Orphanet: 58 A rare multiple congenital anomalies/dysmorphic syndrome with intellectual disability, characterized by macrocephaly, intellectual disability, seizures, dysmorphic facial features (including tall forehead, downslanting palpebral fissures, hypertelorism, depressed nasal bridge, and macrostomia), megalencephaly, and small thorax. Other reported features are umbilical hernia, muscular hypotonia, global developmental delay, autistic behavior, and café-au-lait spots, among others.

OMIM®: 57 Smith-Kingsmore syndrome is a rare autosomal dominant syndromic intellectual disability syndrome characterized by macrocephaly, seizures, umbilical hernia, and facial dysmorphic features including frontal bossing, midface hypoplasia, small chin, hypertelorism with downslanting palpebral fissures, depressed nasal bridge, smooth philtrum, and thin upper lip (Smith et al., 2013; Baynam et al., 2015). (616638) (Updated 24-Oct-2022)

UniProtKB/Swiss-Prot: 73 An autosomal dominant syndrome characterized by intellectual disability, macrocephaly, seizures, umbilical hernia, and facial dysmorphic features.

Related Diseases for Smith-Kingsmore Syndrome

Graphical network of the top 20 diseases related to Smith-Kingsmore Syndrome:



Diseases related to Smith-Kingsmore Syndrome

Symptoms & Phenotypes for Smith-Kingsmore Syndrome

Human phenotypes related to Smith-Kingsmore Syndrome:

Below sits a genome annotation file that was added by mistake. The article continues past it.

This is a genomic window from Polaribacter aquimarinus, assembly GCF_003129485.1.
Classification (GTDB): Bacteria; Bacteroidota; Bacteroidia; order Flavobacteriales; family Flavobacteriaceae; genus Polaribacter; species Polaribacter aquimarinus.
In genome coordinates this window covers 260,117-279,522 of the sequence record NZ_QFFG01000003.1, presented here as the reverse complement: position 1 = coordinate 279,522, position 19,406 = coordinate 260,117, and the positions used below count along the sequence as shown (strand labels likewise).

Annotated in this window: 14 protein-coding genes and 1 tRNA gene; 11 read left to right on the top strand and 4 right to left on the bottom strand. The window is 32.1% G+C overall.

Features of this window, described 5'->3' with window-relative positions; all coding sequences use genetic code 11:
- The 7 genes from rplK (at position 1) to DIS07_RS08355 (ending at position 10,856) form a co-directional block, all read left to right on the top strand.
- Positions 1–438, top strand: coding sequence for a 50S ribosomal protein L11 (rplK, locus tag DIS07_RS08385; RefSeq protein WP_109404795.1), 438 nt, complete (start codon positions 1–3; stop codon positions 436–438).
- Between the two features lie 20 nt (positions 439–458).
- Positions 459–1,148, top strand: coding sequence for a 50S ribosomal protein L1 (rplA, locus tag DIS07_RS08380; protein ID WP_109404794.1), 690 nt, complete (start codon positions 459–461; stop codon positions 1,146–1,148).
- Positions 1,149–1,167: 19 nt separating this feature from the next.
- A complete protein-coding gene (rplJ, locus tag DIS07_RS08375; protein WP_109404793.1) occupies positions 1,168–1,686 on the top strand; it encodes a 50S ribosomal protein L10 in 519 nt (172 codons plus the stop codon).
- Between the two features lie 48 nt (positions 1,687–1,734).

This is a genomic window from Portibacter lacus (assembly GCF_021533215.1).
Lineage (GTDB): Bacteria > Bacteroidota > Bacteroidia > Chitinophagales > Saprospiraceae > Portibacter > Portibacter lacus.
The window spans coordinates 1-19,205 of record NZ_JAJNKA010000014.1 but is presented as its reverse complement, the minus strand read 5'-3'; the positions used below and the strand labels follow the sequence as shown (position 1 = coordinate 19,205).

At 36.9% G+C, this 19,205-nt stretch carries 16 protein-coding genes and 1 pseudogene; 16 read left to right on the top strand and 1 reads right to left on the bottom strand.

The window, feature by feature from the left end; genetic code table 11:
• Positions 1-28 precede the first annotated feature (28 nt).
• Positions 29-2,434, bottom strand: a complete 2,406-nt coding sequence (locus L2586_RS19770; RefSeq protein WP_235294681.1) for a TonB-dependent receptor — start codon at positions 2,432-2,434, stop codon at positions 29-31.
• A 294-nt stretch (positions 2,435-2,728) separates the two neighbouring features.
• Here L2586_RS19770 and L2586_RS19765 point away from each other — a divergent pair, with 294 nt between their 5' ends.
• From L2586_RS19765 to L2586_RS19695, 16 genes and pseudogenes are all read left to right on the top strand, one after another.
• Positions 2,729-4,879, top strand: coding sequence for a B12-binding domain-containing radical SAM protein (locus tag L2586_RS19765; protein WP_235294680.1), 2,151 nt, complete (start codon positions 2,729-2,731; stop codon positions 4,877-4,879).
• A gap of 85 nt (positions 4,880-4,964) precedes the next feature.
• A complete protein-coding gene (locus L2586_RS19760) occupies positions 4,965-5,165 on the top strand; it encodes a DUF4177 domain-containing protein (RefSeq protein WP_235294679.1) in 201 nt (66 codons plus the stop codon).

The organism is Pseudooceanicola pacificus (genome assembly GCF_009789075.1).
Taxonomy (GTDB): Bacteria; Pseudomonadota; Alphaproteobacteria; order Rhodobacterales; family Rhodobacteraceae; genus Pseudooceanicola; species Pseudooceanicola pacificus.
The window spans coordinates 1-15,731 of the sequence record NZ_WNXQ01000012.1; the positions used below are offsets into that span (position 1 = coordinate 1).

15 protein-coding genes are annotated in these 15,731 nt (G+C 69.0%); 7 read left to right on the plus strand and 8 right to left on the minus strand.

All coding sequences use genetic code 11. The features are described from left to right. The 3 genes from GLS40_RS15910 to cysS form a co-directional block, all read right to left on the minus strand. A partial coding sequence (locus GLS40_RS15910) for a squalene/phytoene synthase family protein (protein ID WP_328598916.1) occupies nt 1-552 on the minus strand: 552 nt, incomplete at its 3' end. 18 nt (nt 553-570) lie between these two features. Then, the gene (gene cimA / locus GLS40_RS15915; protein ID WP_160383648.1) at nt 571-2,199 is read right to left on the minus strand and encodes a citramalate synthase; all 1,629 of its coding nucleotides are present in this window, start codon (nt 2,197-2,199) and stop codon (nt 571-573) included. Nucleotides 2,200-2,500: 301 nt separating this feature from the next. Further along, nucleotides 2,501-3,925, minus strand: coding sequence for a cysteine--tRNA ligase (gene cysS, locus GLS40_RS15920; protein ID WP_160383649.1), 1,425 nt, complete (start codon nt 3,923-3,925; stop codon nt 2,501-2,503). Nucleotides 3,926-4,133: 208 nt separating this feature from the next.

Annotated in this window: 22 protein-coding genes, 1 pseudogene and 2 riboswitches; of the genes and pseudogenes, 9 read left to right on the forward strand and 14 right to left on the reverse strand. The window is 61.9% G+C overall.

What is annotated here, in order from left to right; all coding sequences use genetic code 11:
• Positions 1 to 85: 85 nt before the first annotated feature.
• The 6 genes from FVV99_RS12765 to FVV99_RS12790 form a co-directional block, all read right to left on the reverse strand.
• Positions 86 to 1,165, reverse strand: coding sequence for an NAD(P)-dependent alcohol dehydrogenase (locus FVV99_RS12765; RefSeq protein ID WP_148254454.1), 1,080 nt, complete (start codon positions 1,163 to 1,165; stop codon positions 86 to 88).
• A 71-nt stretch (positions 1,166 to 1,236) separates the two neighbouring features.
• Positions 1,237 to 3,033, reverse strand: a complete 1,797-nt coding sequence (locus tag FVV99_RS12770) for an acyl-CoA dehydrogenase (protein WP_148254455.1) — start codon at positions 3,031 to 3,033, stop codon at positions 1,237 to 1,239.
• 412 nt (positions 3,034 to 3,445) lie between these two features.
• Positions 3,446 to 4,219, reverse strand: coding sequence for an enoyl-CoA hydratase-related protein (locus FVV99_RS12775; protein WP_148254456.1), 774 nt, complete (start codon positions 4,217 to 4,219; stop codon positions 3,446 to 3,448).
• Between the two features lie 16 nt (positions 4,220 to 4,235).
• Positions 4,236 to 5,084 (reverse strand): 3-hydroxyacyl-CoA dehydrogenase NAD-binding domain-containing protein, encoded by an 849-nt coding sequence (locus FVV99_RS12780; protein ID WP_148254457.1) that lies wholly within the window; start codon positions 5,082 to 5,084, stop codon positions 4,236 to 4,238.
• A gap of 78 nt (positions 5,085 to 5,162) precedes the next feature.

58 30 (show top 50) (show all 66)
# Description HPO Frequency Orphanet Frequency HPO Source Accession
1 macrocephaly 58 30 Hallmark (90%) Very frequent (99-80%)
HP:0000256
2 intellectual disability 58 30 Hallmark (90%) Very frequent (99-80%)
HP:0001249
3 megalencephaly 58 30 Hallmark (90%) Very frequent (99-80%)
HP:0001355
4 frontal bossing 58 30 Frequent (33%) Frequent (79-30%)
HP:0002007
5 neurological speech impairment 58 30 Frequent (33%) Frequent (79-30%)
HP:0002167
6 global developmental delay 58 30 Frequent (33%) Frequent (79-30%)
HP:0001263
7 abnormal facial shape 58 30 Frequent (33%) Frequent (79-30%)
HP:0001999
8 specific learning disability 58 30 Frequent (33%) Frequent (79-30%)
HP:0001328
9 ventriculomegaly 58 30 Frequent (33%) Frequent (79-30%)
HP:0002119
10 large for gestational age 58 30 Frequent (33%) Frequent (79-30%)
HP:0001520
11 generalized-onset seizure 58 30 Frequent (33%) Frequent (79-30%)
HP:0002197
12 curly hair 58 30 Frequent (33%) Frequent (79-30%)
HP:0002212
13 focal-onset seizure 30 Frequent (33%) HP:0007359
14 gait disturbance 58 30 Occasional (7.5%) Occasional (29-5%)
HP:0001288
15 hypertelorism 58 30 Occasional (7.5%) Occasional (29-5%)
HP:0000316
16 pes planus 58 30 Occasional (7.5%) Occasional (29-5%)
HP:0001763
17 prominent forehead 58 30 Occasional (7.5%) Occasional (29-5%)
HP:0011220
18 strabismus 58 30 Occasional (7.5%) Occasional (29-5%)
HP:0000486
19 cryptorchidism 58 30 Occasional (7.5%) Occasional (29-5%)
HP:0000028
20 open mouth 58 30 Occasional (7.5%) Occasional (29-5%)
HP:0000194
21 long philtrum 58 30 Occasional (7.5%) Occasional (29-5%)
HP:0000343
22 hypopigmented skin patches 58 30 Occasional (7.5%) Occasional (29-5%)
HP:0001053
23 asthma 58 30 Occasional (7.5%) Occasional (29-5%)
HP:0002099
24 wide mouth 58 30 Occasional (7.5%) Occasional (29-5%)
HP:0000154
25 hemangioma 58 30 Occasional (7.5%) Occasional (29-5%)
HP:0001028
26 polymicrogyria 58 30 Occasional (7.5%) Occasional (29-5%)
HP:0002126
27 diastasis recti 58 30 Occasional (7.5%) Occasional (29-5%)
HP:0001540
28 autistic behavior 58 30 Occasional (7.5%) Occasional (29-5%)
HP:0000729